“Some artists keep experimenting and broadening their horizons throughout their careers. I have narrowed my scope and deepened it. I now paint only my favorite animals—cats and dogs with a few wild birds thrown in from time to time—to express the joy that these animals have given me every day of my life.”
“This painting congealed during a trip through northern New Mexico with two fellow artists, all of us sketching and taking photographs for inspiration back in our studios. This church clings to the side of a mountain in the small town of Placitas on the high road to Taos. The vantage point of this scene comes from the front yard of an old friend and associate now living across the street from the church. The final composition evolved directly from photo images on my computer, but, primarily, the energy and observations came from that glorious sunny autumn day celebrated with close friends with common interests and passions.”
Ventana Fine Art, Santa Fe, NM.
“If you pay attention, art transcends all parts of life and makes the ordinary things in life ‘a painting.’ Children, the figure, florals, landscapes, and animals are where I find an honest, uninhibited tie to the basics of life. I find a porous exchange with nature and feel like I am partaking in the true spirit of living. Watercolor, which lends itself to spontaneity, has long been my magical media. But the opportunity to paint with Richard Schmid for a number of years ignited my passion for oil painting once again. Now the subject inspires me as to whether a painting should be an oil painting or a watercolor.”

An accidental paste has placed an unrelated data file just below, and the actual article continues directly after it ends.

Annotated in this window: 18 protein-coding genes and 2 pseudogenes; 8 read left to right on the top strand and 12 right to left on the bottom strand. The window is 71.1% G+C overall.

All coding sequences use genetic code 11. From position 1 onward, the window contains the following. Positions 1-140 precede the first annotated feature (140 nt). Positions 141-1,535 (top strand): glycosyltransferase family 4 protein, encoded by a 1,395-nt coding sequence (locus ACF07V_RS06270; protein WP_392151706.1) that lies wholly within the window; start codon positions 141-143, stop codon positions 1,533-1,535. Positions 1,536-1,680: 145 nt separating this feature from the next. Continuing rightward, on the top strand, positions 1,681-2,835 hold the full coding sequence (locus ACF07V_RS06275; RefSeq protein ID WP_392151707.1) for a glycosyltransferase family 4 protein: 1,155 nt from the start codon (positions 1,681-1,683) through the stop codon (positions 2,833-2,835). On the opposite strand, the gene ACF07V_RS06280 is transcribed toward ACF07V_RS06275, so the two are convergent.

“When I was in Utah last August for the Maynard Dixon Country show, [artist] Ray Roberts showed me a vista in nearby Orderville that he had enjoyed painting earlier in the year. I immediately grasped the aesthetic potential of this view, with its random arrangement of the architectural forms: sheds, barns, and trailers. The scene reminded me of the 1930s Regionalist paintings of rural America. The strong sunlight created clearly defined shapes and edges that are easily expressed in my shape-to-shape approach to painting in watercolor. I also saw opportunities to utilize water-color’s unique granulating qualities.”
Fairmont Gallery, Sonoma, CA; Figurehead Gallery, Livermore, CA; George Stern Fine Arts, West Hollywood, CA; Knowlton Gallery, Lodi, CA; Nancy Dodds Gallery, Carmel, CA; Thunderbird Foundation, Mount Carmel, UT.
“ELLA ESPERA translated from Spanish to English means ‘she waits’ or ‘she hopes.’ It is a painting set in the southern central region of Mexico, in a small village called Mineral de Pozos. Lining the main street are several small shops selling hardware, produce, tires, and appliances. Stunted oak trees shade the shop fronts and provide a cool place to sit and wait for the bus. The woman in the painting sat motionless, staring down the road leading into town. The vigorous shadows and light on the wall behind her created a sense of frenzy and motion in stark contrast to her very calm, serene expression. The setting had everything I enjoy in a painting: random textures, various planes of space leading back into the small market, vibrant colors, and an interesting narrative.”
Featured in April 2012.